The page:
HPV, everyone should be aware of these symptoms!

Human papillomavirus (HPV) is one of the most common sexually transmitted infections (STI) viruses. According to the latest statistics, many people are newly infected with HPV every year. The speed and scale of the spread of HPV in world are equally alarming.

Certain types of HPV infections are more dangerous and can lead to cervical cancer and other types of cancer if left untreated. Unfortunately, many types of HPV have no symptoms, which means you may not know you have it unless you get test.

File photo
File photo

The following information source by U.S. Centers for Disease Control and Prevention .

What are the symptoms of HPV?

Most people with it don’t show any symptoms, so they usually don’t know they are infected. But according to the Centers for Disease Control and Prevention, some non-cancerous HPV types can cause warts in multiple areas of the body .

These warts may appear on the genitals, anus, mouth, throat, or hands and feet. Genital warts can be sexually transmit and appear as flat lesions, small cauliflower-shape bumps, or tiny stem-like bumps. Warts in places other than the genitals, such as the hands and feet, cannot be sexually transmit.

Regardless of the location of the wart, the types of HPV that cause wart symptoms are consider low-risk and cannot cause cancer, according to the Centers for Disease Control and Prevention. High-risk HPV types do not cause symptoms, but if infected for a long time, they may lead to cervical cancer. Less commonly, these types can also cause cancer of the vulva, vagina, penis, anus, or throat. The risk of this cancer is why detecting and preventing it is important.

Which types of HPV are dangerous?

In most cases, your immune system fights off HPV infection, preventing you from developing symptoms or health conditions. According to the Cancer research Institute warts caused by noncancerous HPV infections are rare, harmless⁠, and are primarily cause by this types 6 and 11. Meanwhile, most HPV-related cancers are cause by types 16 and 18.

How often should you get test?

According to the National Cancer Institute (NCI), cervical cancer can take several years to develop after infection with it. This means that if you get test regularly, you can get HPV treatment before the virus causes cancer.

One of the tests for cervical cancer includes a Pap smear , which tests cervical cells to see if they are cancer cells or risk causing cancer. However, this screening does not show the cause of cervical cancer; Pap smears cannot detect HPV .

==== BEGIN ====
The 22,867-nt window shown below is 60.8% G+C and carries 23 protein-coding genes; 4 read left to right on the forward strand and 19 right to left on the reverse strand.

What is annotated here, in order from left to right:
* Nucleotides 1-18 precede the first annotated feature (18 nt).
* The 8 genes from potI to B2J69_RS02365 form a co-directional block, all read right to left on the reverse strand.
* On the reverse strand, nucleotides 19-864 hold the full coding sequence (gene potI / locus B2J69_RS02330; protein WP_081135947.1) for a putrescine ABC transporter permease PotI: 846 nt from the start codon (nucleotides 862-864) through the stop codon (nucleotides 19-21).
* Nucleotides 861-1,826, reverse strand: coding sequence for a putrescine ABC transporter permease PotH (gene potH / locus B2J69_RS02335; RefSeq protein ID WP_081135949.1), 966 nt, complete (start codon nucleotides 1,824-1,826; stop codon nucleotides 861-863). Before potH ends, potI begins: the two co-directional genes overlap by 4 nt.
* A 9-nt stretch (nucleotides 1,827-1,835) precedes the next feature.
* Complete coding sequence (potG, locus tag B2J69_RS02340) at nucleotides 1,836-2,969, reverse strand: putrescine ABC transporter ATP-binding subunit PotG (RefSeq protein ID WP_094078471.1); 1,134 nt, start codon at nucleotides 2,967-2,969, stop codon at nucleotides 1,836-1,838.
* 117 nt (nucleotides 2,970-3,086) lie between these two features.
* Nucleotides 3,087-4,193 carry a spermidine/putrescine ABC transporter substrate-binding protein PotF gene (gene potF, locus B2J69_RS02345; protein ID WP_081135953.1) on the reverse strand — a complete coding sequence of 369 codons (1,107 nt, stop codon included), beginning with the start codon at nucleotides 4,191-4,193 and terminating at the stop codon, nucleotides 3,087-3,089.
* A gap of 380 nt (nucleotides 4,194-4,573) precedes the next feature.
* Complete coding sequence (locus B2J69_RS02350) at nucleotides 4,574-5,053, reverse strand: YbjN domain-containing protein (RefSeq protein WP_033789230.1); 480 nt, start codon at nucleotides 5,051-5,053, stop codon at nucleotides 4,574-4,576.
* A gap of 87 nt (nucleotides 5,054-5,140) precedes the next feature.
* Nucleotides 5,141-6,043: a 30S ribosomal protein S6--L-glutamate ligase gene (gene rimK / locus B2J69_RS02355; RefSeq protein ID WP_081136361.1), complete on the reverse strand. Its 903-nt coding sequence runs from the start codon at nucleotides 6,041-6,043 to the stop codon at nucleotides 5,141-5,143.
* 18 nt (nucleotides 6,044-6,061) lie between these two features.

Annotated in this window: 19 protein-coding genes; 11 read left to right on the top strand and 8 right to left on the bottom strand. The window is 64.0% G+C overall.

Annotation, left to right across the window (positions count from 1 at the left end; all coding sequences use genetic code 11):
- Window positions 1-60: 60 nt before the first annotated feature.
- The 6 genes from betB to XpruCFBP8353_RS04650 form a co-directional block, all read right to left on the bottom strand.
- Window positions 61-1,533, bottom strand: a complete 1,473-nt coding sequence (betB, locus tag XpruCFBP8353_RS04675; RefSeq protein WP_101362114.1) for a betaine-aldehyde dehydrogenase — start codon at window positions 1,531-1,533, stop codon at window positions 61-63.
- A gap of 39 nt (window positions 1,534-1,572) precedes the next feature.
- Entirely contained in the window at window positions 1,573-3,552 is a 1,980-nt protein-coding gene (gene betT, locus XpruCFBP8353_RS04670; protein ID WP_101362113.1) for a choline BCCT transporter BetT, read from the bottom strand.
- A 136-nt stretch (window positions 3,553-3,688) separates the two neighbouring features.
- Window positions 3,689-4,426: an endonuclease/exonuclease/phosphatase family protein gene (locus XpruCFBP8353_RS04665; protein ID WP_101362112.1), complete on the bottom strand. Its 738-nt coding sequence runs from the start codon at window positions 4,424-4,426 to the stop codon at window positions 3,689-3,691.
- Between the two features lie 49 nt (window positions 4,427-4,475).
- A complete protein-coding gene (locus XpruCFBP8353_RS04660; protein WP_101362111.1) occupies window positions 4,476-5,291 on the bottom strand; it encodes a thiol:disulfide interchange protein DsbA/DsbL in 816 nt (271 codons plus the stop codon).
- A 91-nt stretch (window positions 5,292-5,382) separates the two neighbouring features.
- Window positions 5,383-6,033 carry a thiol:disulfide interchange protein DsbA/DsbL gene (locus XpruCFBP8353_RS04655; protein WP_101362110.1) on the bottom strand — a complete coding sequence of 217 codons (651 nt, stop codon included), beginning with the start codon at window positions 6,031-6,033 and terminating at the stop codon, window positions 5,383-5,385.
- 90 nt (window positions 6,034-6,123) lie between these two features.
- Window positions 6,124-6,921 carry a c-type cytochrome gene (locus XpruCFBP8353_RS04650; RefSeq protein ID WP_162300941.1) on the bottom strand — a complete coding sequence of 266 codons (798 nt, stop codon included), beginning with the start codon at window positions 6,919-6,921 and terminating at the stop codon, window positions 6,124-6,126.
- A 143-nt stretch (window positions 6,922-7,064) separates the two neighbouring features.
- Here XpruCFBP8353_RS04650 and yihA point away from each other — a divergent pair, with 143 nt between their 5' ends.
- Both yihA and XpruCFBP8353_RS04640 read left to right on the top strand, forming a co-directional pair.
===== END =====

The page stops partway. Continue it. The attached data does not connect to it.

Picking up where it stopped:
Instead, doctors use HPV testing to determine whether a person has high-risk it and is at risk for cancer.

As of 2018, the U.S. Preventive Services Task Force (USPTF) recommends that most cervical cancer patients ages 21 to 65 get a Pap test at least every three years, depending on whether they have recently had an abnormal Pap smear for it. Patients ages 30 to 65 should continue to have a Pap test every three years or choose a combined test (Pap smear and HPV test) every five years. However, people under 21, over 65, or those who have had their cervix surgically remove should not be test.

Women can go to a hospital or the Centers for Disease Control and Prevention to make an appointment for it vaccination. Unfortunately.

There is no cure for HPV. However, if your Pap test results are abnormal, your doctor will perform further testing and possibly remove precancerous cells from your cervix, according to the Centers for Disease Control and Prevention. There are also treatments for other problems that it may cause, such as topical medications to treat warts.

How to protect yourself from HPV infection?

You can protect yourself against certain types of this infection by getting the HPV vaccine. The Centers for Disease Control and Prevention recommends that people of all genders get vaccinate by age 11 or 12, although it can be give as early as age 9. If you haven’t been vaccinate yet, you should still get vaccinate if you are 26 or younger. In the meantime, if you haven’t been vaccinate yet and are between the ages of 27 and 45, talk to your doctor about whether you should get vaccinate.

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